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Coronary Heart Disease
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Macrovascular disease, or atherosclerosis, is the cause of more than half of all mortality in developed countries and the leading cause of death in the United States. It is a progressive disease of the large- and medium-sized arteries. The name is derived from the Greek athero meaning "gruel" or "paste" and sclerosis meaning "hardening." Thus, atherosclerosis is the hardening of the arteries due to the accumulation of this paste (commonly called plaque).
Any vessel in the body may be affected; however, the aorta, coronary, carotid, and iliac arteries are most frequently affected. When the coronary arteries are involved, it results in coronary artery disease (CAD). Hardening of the arteries is due to the build up of plaque and mineral deposits. As a result, the supply of blood to the heart is reduced, which can lead to chest pain or a myocardial infarction (heart attack). Hardening of the arteries causes an increase in resistance to blood flow and, therefore, an increase in blood pressure.
Everyone gets atherosclerosis. It is said that if every person lived to be 100 years old, each would eventually die of atherosclerosis. The process begins early in life. Therefore, physicians should obtain risk-factor profiles and a family history for children. Surgical procedures such as angioplasty and cardiac bypass may restore cardiovascular function. However, prevention is the key. Smoking, high blood cholesterol, high blood pressure, a high-fat diet, and lack of physical activity are the most serious risk factors for atherosclerosis and other cardiovascular diseases. Controlling one of these risk factors can help control the others. For example, regular exercise can help control cholesterol, blood pressure, weight, and stress levels. Smoking is the most preventable risk factor. For some, a low-dose aspirin taken daily is recommended for adults over age forty to thin the blood.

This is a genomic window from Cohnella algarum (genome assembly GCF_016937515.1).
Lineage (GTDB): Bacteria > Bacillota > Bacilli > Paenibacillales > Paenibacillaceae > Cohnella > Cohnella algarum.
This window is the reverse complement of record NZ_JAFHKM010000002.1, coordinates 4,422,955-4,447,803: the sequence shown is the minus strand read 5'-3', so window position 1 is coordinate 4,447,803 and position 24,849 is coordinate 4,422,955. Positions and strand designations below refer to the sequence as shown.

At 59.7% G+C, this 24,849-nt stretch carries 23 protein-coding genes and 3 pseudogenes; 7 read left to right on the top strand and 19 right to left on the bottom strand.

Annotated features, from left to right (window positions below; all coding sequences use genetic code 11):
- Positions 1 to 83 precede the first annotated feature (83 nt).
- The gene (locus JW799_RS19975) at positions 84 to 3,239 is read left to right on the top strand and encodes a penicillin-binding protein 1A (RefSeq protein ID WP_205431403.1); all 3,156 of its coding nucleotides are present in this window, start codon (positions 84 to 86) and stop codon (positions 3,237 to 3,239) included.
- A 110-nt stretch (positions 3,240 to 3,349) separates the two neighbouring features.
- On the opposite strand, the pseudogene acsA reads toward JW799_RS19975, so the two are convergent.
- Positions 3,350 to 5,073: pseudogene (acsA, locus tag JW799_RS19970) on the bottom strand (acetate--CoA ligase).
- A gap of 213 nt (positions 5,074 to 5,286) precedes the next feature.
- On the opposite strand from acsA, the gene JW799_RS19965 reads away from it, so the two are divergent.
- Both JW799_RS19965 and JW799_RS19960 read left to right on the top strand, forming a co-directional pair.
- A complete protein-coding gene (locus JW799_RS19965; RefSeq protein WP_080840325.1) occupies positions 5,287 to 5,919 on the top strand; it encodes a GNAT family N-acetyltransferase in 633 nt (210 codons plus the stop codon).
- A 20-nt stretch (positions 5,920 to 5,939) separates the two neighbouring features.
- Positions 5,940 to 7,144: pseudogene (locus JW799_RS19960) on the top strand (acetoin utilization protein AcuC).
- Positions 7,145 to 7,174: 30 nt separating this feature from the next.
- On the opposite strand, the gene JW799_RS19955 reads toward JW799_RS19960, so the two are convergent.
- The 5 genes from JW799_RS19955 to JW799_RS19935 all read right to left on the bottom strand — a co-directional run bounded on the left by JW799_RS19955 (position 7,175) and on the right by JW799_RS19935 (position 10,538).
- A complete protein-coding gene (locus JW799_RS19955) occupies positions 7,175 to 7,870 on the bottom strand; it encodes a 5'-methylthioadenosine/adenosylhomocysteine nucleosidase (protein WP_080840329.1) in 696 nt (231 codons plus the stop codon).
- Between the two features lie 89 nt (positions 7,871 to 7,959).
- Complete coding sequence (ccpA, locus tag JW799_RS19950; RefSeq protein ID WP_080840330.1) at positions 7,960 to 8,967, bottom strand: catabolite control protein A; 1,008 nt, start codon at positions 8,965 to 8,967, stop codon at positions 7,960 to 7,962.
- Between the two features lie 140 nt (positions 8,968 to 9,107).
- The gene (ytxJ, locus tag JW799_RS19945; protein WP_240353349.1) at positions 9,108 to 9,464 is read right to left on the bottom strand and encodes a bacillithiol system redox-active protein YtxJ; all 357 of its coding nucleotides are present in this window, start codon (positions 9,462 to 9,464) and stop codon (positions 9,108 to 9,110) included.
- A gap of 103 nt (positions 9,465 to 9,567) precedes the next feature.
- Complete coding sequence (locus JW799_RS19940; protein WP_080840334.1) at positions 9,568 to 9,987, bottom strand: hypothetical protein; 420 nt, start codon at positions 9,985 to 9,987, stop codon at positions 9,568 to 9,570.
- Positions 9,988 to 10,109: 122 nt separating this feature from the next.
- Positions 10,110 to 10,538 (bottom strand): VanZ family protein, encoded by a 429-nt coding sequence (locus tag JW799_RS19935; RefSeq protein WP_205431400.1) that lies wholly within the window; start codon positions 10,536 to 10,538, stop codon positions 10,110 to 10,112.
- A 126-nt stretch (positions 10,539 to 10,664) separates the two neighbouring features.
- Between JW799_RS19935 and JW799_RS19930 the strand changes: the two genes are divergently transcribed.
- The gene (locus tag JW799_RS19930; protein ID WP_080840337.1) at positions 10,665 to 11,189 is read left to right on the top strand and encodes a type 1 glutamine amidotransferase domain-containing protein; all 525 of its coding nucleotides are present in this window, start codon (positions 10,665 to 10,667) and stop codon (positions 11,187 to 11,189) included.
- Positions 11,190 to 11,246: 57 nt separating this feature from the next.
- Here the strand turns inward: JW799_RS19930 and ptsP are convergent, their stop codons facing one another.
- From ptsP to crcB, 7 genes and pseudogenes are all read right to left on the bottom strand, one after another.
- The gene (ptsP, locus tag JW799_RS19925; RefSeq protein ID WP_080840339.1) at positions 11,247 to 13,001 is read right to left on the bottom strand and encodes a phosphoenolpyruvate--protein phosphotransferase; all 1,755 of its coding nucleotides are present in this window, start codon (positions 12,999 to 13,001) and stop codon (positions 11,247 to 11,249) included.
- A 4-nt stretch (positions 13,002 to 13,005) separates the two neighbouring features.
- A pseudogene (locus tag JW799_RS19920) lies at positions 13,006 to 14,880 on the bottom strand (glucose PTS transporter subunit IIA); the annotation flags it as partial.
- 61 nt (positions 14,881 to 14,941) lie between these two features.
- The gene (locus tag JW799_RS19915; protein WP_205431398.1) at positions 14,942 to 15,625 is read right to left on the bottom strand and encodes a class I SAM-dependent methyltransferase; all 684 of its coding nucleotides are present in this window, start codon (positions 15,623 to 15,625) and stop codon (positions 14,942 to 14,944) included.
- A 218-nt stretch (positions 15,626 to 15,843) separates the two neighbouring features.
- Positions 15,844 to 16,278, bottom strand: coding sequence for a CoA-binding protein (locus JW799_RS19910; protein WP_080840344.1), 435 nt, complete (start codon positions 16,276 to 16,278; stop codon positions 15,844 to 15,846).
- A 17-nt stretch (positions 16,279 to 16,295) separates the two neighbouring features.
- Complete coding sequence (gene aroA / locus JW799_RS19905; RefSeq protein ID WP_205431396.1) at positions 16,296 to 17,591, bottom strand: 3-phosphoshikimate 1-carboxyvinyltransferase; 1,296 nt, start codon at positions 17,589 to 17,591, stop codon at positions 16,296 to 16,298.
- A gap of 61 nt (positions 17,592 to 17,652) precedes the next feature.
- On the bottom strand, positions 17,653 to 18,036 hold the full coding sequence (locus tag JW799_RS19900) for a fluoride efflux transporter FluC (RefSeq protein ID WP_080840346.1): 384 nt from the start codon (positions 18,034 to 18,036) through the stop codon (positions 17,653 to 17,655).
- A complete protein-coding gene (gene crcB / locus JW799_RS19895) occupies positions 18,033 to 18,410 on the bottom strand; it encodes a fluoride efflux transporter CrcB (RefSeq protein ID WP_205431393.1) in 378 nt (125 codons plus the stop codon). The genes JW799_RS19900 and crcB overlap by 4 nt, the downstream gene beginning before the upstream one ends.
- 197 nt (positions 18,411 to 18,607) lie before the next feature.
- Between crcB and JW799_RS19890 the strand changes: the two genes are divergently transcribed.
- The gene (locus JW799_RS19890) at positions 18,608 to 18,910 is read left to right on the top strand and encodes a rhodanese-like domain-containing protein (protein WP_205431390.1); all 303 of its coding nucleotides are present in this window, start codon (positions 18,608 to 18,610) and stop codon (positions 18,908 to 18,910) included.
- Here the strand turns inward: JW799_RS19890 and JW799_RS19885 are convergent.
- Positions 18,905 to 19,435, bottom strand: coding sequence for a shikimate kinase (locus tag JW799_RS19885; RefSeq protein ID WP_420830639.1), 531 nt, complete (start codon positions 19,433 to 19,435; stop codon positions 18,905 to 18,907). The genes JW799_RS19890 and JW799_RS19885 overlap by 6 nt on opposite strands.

For optimal health, health professionals recommend a change to a healthful diet and lifestyle for those at risk, including daily physical activity; smoking cessation; a low-fat, low-cholesterol diet; reducing sodium intake; and managing stress.
Delores C. S. James
American Heart Association. "Common Cardiovascular Diseases." Available from <http://www.americanheart.org/stroke>